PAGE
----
Fejervarya, Bolkay, 1915

Kaiser, Hinrich, Carvalho, Venancio Lopes, Ceballos, Jester, Freed, Paul, Heacox, Scott, Lester, Barbara, Richards, Stephen J., Trainor, Colin R., Sanchez, Caitlin & O'Shea, Mark, 2011, The herpetofauna of Timor-Leste: a first report, ZooKeys 109, pp. 19-86 : 28-29

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Genus Fejervarya Fig. 4 View Figure 4

Common names.

(E) Rice Paddy Frogs. (T) Manduku natar (manduku = frog, natar = rice paddy).


Rice paddy frogs ( Fig. 4 View Figure 4 ) are the most common amphibians found in regions with rice agriculture. They may grow to over 60 mm in snout-vent length and can usually be recognized by their fairly stout body shape, brownish to gray-green coloration, shiny moist skin with ill-defined dorsal and lateral patterns, and warts scattered irregularly or in rows along the back (e.g., Fig. 4B View Figure 4 ).

Collection and natural history.

As the name suggests, rice paddy frogs are commonly found in rice paddies where they perch at the water’s edge, on tufts of vegetation, or even on cow patties. Our survey documented at least three species of rice paddy frogs in Timor-Leste, with two or more often occurring in the same suitable habitat. Species can be distinguished by the size of mature males, which can be clearly separated into three groups by their size, morphology of the tympanum and its associated structures, and the patterning of the throat in males. One of the species, designated as Fejervarya sp. 1 [Ca CMD 431] is a lowland form and most similar to Fejervarya verruculosa ( Roux 1910). This candidate species differs from Fejervarya verruculosa by the shape of the supratympanic fold, the size of the tympanum relative to the eye, patterning on the hidden surfaces of the legs, and number and position of maxillary teeth and the shape of the alary process of the premaxilla, among other characters. The other two candidate species can also be differentiated by these and other characters, and they have been designated Fejervarya sp. 2 [Ca CMD 508] and Fejervarya sp. 3 [Ca CMD 355].

Among the specific habitats where we encountered these frogs were active rice paddies, roadside puddles, coffee plantations, and coastal forests at altitudes between 4 m and 1187 m. Our observations are consistent with those of Menzies (1987) but we believe that not all three presumptive species are capable of such habitat plasticity. More detailed investigation is needed to clarify the habitat requirements of these three candidate Fejervarya species.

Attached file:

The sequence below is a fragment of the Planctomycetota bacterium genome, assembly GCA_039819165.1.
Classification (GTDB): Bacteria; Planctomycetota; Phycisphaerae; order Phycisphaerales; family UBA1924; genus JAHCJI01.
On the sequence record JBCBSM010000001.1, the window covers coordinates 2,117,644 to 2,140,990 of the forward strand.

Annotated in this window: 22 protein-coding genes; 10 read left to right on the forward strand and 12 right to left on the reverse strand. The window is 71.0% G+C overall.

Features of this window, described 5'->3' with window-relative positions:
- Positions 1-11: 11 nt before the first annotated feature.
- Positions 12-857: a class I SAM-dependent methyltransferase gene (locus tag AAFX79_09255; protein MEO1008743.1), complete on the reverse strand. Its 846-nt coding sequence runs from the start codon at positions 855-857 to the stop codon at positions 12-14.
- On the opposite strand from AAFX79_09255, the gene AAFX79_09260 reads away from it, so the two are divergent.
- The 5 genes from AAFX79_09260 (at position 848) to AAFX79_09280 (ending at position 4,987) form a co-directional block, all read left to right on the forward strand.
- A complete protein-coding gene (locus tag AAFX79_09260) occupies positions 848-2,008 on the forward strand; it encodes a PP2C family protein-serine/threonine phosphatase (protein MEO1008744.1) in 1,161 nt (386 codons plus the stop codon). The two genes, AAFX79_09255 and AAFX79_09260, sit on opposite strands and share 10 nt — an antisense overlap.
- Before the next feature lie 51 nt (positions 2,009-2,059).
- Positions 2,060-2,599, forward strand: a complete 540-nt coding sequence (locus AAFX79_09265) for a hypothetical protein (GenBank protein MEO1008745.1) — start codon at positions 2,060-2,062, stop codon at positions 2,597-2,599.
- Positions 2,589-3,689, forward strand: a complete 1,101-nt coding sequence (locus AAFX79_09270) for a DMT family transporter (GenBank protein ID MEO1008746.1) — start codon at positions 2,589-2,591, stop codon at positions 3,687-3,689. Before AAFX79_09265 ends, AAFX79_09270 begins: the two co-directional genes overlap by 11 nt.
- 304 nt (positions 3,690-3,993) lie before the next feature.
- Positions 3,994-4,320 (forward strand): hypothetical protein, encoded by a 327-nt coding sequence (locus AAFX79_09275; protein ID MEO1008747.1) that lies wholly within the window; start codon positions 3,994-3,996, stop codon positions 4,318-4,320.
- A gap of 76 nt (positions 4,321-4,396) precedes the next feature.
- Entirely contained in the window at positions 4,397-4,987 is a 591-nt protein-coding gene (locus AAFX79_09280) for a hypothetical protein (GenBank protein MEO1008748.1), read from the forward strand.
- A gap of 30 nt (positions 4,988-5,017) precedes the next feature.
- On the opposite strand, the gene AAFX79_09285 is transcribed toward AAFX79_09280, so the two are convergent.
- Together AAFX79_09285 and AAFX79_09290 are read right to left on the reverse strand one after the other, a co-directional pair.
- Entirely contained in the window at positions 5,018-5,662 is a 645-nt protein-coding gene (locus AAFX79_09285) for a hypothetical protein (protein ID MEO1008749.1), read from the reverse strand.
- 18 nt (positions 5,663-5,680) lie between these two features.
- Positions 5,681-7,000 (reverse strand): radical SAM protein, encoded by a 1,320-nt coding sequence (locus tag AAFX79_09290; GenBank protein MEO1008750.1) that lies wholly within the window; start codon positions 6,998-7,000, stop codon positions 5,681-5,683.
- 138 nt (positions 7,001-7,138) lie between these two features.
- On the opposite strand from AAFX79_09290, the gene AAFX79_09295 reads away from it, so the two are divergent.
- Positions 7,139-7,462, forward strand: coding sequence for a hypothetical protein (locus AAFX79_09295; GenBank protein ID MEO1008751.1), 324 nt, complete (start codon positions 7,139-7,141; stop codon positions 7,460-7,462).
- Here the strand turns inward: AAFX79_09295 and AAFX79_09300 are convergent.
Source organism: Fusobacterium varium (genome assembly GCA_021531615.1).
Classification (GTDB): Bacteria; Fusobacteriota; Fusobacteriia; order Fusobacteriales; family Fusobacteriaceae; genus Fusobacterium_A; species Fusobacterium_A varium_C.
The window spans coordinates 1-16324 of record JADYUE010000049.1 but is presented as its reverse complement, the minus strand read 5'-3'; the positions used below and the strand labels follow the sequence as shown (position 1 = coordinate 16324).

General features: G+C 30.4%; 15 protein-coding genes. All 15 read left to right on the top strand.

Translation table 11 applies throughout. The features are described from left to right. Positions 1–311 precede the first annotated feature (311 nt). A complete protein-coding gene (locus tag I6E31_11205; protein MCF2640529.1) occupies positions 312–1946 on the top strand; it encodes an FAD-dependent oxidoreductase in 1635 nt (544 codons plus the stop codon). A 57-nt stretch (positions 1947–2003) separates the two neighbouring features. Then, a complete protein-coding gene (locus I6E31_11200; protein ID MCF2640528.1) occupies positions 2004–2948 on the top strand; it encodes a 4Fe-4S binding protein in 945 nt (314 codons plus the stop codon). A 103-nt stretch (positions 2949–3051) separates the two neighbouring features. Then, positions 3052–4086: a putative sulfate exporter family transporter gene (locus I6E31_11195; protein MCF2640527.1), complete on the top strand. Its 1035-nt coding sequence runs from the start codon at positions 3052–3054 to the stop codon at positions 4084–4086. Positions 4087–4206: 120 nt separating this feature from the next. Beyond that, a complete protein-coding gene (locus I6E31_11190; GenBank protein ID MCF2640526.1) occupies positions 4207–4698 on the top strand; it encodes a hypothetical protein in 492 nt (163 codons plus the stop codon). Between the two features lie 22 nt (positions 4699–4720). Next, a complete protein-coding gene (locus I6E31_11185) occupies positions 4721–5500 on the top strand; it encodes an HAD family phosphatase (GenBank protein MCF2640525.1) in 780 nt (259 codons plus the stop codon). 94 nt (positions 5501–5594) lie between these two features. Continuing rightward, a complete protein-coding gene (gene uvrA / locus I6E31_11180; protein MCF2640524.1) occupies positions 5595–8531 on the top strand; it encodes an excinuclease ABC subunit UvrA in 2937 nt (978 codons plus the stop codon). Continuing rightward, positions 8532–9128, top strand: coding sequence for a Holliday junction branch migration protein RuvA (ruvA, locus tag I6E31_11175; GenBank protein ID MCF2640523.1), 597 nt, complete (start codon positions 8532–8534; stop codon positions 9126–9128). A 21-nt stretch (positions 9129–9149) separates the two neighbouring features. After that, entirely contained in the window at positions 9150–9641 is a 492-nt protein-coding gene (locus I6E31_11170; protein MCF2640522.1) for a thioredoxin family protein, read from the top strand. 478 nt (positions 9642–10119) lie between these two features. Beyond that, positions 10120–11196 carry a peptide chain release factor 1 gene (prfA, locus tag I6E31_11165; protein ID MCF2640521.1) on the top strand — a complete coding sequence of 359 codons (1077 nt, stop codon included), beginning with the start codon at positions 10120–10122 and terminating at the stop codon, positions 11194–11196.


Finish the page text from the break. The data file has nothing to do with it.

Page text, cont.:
The presence in Timor-Leste of three morphologically similar and seemingly endemic dicroglossid frogs, with an evolutionary origin in Asia, raises interesting biogeographic questions. The simplest explanation would be a single or a series of introductions in modern times, with the influx of peoples and cargo from points all across the Indonesian Archipelago. However, a more ancient, classic island biogeography scenario is also feasible. Based on the two main concepts of speciation, sympatric speciation among amphibians is possible but presumed rare among dicroglossid frogs. The concept of allopatric speciation is the alternative, by which the three species may represent descendants of three separate introductions that occurred as early farmers brought rice plants to the island. It is generally accepted that rice agriculture originally spread from China into South and Southeast Asia ( Crawford and Chen 1998) and reached the Lesser Sunda Islands in waves after spreading throughout the Greater Sunda Islands during the Neolithic Period ( Chi and Hung 2008). During this time, it is quite possible that stowaway frogs arrived on Timor with rice plants. The occurrence of several similar rice paddy frog species in sympatry is not unique to Timor-Leste (e.g., Burma; G. Zug, in litt.). Molecular studies to obtain some insights into this conundrum are progressing. The hypothesis that multiple human-mitigated introductions of Fejervarya populations occurred mirroring the development of rice cultivation is a plausible explanation for the many species of this genus listed as incertae sedis with respect to their intrageneric relationships.